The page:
But first a word about this endless PlanetRX promotion. Enough already, you are thinking, did you win the free trip to Topeka or not? Well, even though the official rules said the contest ended July 31 — and still said that a couple of days ago — it has apparently been extended to August 31. So if you haven’t yet gotten your three free products ($3.95 shipping), click here. As you know, if enough people click here, I might actually be one of four Grand Prize Winners who get 25,000 frequent flier miles. I’m definitely in the running.
(It used to be that gold was the universal currency, the medium of exchange that drove people to do loopy things. Today, at barely $250 an ounce, no one wants gold. But we will do almost anything for miles.)
And don’t forget healthquick.com with its $15 off your first purchase. Sara Wolfson: “My son takes a supplement for treatment of an illness and it is sooo expensive, but much cheaper at this site. Thanks!”
Now a word about the quotes, like the one you see there at left.
In the first place, they display at random, from a large file I’ve collected over the years, so I don’t know which one you are looking at right now. Any that seem particularly apt — a quote about taxes on April 15 — are just coincidence, as are any that seem particularly inappropriate on a given day.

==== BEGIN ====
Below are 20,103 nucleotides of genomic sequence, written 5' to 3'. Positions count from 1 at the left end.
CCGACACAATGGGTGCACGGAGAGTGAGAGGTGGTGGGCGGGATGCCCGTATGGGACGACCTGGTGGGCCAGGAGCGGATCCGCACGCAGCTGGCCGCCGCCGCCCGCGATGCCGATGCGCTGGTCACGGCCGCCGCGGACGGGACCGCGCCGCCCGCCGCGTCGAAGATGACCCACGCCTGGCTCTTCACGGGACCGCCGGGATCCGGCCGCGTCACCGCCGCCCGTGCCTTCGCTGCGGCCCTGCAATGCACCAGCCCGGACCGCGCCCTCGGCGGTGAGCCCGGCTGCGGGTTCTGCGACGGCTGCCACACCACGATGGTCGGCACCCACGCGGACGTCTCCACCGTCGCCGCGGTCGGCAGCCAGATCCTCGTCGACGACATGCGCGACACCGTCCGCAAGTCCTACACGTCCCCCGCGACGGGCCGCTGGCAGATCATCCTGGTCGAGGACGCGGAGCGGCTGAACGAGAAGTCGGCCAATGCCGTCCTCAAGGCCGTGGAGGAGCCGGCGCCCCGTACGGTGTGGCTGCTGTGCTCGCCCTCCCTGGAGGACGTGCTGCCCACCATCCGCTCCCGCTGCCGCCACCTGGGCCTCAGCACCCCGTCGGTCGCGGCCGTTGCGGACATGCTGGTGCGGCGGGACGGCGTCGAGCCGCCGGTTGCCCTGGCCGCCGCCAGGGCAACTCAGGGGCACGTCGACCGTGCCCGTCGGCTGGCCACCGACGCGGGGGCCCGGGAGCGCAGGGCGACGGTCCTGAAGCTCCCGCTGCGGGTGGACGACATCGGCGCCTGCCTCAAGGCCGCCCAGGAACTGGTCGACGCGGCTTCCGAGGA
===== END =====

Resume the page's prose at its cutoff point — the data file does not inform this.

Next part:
Second, I don’t always agree with them. My quoting Stalin — “It’s not the people who vote that count; only the people who count the votes” — doesn’t mean I buy what he says. You should vote!
Third, I occasionally slip in a factoid, or just something I’ve said. These are not, strictly speaking, quotes. But I don’t care.
I have fun with the quotes, and am struck by the way many things about money haven’t changed in hundreds, even thousands, of years. “Money is a handmaiden, if you know how to use it,” wrote the Roman poet Horace before the birth of Christ, “a mistress, if you do not.” Well, OK — on one level I suppose I know the Romans had money. And I suppose I know that they had maidens and mistresses. But it always amazes me to think that without CNN or sewing machines or photocopiers their lives could have been, in many respects, so much like ours.
“He is richest who is content with the least,” wrote Socrates. But how different is this from Ben Franklin a couple millennia later? “Who is rich?” asked Franklin. “He that rejoices in his portion.” Indeed, how different is it, really, from Ross Perot, talking to a bunch of Harvard Business School students: “Guys, just remember: if you get real lucky, if you make a lot of money, if you go out and buy a lot of stuff, it’s gonna break. You got your biggest, fanciest mansion in the world. It has air conditioning. It has a pool. Just think of all the pumps that are going to go out. Or go to a yacht basin any place in the world. Nobody is smiling and I’ll tell you why: something broke that morning. The generator’s out, the microwave oven doesn’t work, the cook’s gay. Things just don’t mean happiness.”
I actually wrote Perot a letter when this appeared in Forbes — some awfully good cooks are gay — but you get the point. Things don’t buy happiness; there’s peace and happiness in living within one’s means; you can have $50 million and want more or be a pensioner and count each day a blessing.
Still, a little extra free skin cream couldn’t hurt. Click here.